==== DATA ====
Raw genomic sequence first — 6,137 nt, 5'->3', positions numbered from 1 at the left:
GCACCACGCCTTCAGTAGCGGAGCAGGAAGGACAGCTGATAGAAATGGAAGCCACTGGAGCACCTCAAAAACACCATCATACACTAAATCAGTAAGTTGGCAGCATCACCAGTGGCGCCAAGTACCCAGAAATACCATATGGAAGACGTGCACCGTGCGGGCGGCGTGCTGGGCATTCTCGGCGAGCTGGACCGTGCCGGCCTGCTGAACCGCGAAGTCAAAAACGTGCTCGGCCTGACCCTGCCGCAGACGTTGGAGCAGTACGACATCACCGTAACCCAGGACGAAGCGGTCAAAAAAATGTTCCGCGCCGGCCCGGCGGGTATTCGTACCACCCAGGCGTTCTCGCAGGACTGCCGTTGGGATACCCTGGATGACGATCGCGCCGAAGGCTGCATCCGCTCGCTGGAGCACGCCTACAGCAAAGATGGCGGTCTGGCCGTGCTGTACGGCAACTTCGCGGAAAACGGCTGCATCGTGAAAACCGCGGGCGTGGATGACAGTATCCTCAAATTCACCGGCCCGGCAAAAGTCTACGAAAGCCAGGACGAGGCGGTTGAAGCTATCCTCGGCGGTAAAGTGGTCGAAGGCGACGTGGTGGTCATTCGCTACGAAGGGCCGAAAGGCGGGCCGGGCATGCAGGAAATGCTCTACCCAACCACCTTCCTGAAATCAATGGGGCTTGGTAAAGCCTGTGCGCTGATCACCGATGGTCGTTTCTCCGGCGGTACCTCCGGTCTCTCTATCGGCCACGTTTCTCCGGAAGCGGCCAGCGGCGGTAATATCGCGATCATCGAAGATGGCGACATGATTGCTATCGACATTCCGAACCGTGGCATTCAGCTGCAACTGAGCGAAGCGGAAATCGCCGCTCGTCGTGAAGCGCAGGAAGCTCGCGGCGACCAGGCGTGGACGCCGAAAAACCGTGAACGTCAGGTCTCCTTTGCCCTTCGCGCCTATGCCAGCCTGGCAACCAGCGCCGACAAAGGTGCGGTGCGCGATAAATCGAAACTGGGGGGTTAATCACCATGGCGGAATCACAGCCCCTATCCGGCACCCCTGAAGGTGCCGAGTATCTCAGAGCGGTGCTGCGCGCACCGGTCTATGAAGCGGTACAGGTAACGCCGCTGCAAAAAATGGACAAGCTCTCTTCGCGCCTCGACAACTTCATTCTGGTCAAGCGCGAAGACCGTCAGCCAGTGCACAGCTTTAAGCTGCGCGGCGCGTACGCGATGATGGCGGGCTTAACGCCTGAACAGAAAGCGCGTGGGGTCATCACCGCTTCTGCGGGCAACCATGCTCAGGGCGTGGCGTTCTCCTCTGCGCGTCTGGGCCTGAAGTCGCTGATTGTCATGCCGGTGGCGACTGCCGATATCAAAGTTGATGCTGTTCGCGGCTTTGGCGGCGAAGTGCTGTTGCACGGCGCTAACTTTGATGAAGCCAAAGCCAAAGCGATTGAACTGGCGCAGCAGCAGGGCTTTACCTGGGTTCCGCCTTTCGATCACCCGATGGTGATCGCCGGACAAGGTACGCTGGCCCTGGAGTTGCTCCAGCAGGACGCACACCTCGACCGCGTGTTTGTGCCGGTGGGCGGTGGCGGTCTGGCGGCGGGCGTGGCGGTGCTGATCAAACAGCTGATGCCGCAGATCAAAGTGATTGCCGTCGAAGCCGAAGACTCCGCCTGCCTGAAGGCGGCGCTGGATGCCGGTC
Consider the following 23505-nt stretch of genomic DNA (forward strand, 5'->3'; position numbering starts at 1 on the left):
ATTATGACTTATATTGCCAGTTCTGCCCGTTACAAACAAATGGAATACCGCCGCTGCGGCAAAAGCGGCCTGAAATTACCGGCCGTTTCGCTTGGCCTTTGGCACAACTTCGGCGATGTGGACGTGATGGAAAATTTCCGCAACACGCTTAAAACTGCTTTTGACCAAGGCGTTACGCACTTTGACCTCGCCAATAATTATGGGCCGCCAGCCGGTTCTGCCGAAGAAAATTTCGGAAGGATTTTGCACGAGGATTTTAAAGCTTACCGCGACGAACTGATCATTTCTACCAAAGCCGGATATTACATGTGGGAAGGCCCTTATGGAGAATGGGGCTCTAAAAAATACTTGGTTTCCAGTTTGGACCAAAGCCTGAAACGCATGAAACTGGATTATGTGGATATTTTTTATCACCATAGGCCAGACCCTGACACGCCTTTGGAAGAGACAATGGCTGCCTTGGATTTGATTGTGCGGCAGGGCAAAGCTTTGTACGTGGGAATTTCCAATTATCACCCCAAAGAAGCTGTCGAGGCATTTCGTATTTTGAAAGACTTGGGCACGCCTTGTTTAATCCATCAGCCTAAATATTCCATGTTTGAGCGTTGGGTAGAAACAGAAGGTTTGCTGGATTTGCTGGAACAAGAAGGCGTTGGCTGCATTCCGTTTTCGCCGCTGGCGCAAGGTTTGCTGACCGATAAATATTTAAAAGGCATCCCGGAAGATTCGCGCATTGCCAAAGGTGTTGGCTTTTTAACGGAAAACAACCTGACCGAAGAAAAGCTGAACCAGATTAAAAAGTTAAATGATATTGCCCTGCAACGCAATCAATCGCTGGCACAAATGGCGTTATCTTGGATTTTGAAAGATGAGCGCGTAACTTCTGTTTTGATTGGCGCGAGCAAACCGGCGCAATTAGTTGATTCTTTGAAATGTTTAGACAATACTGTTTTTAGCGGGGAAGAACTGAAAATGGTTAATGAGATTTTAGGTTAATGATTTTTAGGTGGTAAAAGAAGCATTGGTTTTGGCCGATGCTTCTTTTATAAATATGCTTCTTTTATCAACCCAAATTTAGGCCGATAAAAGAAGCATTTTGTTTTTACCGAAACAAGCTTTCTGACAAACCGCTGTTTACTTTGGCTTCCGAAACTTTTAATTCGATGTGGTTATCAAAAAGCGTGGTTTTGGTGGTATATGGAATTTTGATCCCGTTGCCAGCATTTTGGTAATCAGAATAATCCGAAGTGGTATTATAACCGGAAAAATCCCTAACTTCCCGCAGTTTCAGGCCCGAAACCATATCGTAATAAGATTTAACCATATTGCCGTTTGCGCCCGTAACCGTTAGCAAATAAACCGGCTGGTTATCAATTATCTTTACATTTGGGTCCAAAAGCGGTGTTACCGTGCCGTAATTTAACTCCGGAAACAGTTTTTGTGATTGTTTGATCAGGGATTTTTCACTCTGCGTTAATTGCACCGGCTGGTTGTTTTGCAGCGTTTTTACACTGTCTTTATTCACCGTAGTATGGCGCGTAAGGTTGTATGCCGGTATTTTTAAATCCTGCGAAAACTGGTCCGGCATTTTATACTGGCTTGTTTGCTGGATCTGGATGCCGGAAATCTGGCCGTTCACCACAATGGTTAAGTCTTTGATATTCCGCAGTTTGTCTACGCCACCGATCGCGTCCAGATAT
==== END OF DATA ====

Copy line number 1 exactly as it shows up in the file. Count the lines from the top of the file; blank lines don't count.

Raw genomic sequence first — 6,137 nt, 5'->3', positions numbered from 1 at the left: